Sun, Oct 19, 2003 - Page 19 News List

Exposing Taiwan's celluloid

An exhibition of the country's pioneering photographers also gives an insight to Taiwan's past

By Gavin Phipps  /  STAFF REPORTER

Wu Jin-miao's 1943 shot titled Musical Exercise is one of the works on display inan exhibition celebrating Taiwan photography at the National Museum of History.


For a brief, yet interesting photographic look at Taiwan of yesteryear, the National Museum of History (國立歷史博物館) is the place to go. The museum is currently holding a special photograph exhibition that sets out to document the development of photography in Taiwan from the years 1871 through 1970.

Entitled A Retrospective of One Hundred Years' of Taiwan Photography (回首台灣百年攝影幽光), the exhibition is a collection of works by 14 photographers.

Focusing predominantly on people rather than places, the works paint an interesting picture of not only the development of photography in Taiwan but also of its peoples. The exhibition begins with some of the earliest photographs taken in Taiwan by foreign photographers.

Many of these early works, such as those taken by Japanese national Torii Ryuzo (鳥居龍藏) in the late 1800s, focus mainly on the nation's indigenous tribes.

Ryuzo took some stunning shots of Atayal and Ami men, women and children, at a time when very few foreigners had ever seen such peoples, often dressed in their battle gear. His subjects are generally posing, fully aware a camera is being pointed at them.

Examples of works by Taiwan's "first" photographer, Lin Tsao (林草), include several trick photos. The photographer, who was born in Taichung in 1881, gets up to all sorts of double exposure tricks. The most eye catching picture is of a ghostly head floating between what appears to be two men -- but who on closer inspection happen to be one and the same.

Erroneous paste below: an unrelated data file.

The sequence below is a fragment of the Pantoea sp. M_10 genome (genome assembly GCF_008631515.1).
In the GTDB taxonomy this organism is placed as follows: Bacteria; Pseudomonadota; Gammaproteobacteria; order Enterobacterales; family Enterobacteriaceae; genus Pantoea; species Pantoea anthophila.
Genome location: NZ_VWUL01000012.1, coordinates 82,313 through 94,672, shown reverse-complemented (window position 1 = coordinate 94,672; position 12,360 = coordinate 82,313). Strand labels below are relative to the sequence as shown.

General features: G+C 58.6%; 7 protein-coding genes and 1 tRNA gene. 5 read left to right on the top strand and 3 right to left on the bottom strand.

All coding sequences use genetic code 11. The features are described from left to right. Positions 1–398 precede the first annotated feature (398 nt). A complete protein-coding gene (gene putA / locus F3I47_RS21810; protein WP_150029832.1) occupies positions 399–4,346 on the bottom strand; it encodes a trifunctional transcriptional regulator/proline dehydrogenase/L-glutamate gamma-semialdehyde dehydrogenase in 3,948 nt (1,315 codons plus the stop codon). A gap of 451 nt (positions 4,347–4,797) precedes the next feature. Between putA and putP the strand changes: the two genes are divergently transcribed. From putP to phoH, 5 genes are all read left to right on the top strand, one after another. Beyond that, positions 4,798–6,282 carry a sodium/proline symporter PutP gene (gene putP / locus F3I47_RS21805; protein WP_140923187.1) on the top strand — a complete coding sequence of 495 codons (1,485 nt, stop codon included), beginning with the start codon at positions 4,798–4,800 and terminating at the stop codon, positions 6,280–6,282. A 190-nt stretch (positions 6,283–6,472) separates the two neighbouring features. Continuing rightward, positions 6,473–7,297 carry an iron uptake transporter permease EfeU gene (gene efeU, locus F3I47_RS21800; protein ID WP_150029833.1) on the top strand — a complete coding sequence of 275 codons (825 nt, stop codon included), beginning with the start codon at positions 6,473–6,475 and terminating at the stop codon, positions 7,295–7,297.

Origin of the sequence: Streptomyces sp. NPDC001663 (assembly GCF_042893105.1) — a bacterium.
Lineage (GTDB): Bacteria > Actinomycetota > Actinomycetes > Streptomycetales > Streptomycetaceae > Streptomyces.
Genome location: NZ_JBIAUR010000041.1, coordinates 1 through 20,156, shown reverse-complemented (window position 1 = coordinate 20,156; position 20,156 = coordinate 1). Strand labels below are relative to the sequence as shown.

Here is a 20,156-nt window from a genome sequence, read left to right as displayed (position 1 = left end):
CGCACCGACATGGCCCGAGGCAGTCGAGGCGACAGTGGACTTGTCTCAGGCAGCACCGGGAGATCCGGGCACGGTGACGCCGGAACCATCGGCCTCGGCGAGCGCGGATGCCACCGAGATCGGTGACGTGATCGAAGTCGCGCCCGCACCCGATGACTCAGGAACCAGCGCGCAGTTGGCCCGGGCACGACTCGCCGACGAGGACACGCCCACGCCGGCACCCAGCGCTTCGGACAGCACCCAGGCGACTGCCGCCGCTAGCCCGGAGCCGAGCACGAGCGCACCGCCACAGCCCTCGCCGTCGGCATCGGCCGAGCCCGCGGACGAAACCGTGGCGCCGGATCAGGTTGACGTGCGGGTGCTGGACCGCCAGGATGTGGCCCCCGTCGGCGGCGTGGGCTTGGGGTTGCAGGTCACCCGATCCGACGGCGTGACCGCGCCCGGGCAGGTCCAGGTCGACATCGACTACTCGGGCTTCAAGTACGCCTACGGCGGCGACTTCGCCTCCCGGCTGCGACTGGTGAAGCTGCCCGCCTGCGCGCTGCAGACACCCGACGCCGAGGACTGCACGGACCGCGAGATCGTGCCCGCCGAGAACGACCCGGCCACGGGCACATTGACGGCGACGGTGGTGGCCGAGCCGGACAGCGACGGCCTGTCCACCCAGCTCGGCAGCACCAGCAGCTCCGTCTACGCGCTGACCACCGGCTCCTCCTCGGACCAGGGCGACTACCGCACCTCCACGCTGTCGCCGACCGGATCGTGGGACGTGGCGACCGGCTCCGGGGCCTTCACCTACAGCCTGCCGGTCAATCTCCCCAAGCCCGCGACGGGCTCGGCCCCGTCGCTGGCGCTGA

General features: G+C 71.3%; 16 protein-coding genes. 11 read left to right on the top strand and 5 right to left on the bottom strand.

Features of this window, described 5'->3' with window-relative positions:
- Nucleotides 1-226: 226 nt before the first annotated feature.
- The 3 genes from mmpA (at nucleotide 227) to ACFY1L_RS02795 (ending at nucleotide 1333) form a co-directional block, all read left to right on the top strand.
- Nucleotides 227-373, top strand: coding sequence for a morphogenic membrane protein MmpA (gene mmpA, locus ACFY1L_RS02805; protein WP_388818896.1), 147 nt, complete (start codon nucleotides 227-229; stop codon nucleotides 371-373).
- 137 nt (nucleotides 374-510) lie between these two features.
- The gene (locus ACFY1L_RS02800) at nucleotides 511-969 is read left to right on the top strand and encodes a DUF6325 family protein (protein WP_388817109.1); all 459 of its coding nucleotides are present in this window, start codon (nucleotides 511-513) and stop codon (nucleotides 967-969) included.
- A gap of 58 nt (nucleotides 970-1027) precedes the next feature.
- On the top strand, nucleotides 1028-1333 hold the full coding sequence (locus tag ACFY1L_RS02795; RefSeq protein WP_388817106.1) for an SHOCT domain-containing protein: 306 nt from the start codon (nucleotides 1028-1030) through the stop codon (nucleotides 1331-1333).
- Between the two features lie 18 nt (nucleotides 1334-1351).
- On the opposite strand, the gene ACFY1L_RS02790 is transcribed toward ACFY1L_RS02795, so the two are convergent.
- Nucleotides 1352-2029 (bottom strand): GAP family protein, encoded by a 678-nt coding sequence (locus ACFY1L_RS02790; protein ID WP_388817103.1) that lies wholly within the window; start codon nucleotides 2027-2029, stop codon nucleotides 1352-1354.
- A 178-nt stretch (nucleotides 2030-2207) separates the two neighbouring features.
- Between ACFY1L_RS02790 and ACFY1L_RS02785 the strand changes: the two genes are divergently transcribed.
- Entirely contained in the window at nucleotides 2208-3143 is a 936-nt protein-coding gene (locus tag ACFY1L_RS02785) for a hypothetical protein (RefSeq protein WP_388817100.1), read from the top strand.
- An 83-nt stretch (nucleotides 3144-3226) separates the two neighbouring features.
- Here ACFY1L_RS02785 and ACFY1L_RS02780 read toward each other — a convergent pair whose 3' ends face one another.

Other works of note include those by Wu Jin-miao (吳金淼), who took some remarkable shots of everyday life in Taiwan from 1938 through 1948 that include a comedic shot entitled "musical exercises," which sees an exuberant crowd stretching while posing for the camera.

A Retrospective of One Hundred Years' Taiwan Photography (回首台灣百年攝影幽光) is on display at the National Museum of History (國立歷史博物館), 49 Nanhai Rd, Taipei (台北市南海路49) until Nov. 11.

Some shots of the time are less funny, however. Deng Nan-guang (鄧南光), for example, takes a rather grim look at how the Japanese army was treated with reverence.

The shot, taken in 1940, shows a group of soldiers walking passed a crowd of civilians, all of whom are bowing in respect, or possibly dread.

Sadly, like many other exhibitions at the museum, English language material is minimal and the show gives viewers an all to brief glimpse of the works of the nation's pioneering photographers.

For those who wish to learn more, and who posses moderate Chinese language capabilities, then in addition to the exhibition, a special two-day seminar featuring panel discussions and lectures apropos the history and development of photography in Taiwan will take place on Saturday, Nov. 8 and Sunday, Nov. 9.

For further information about the seminar, call (02) 2370 6031 or email

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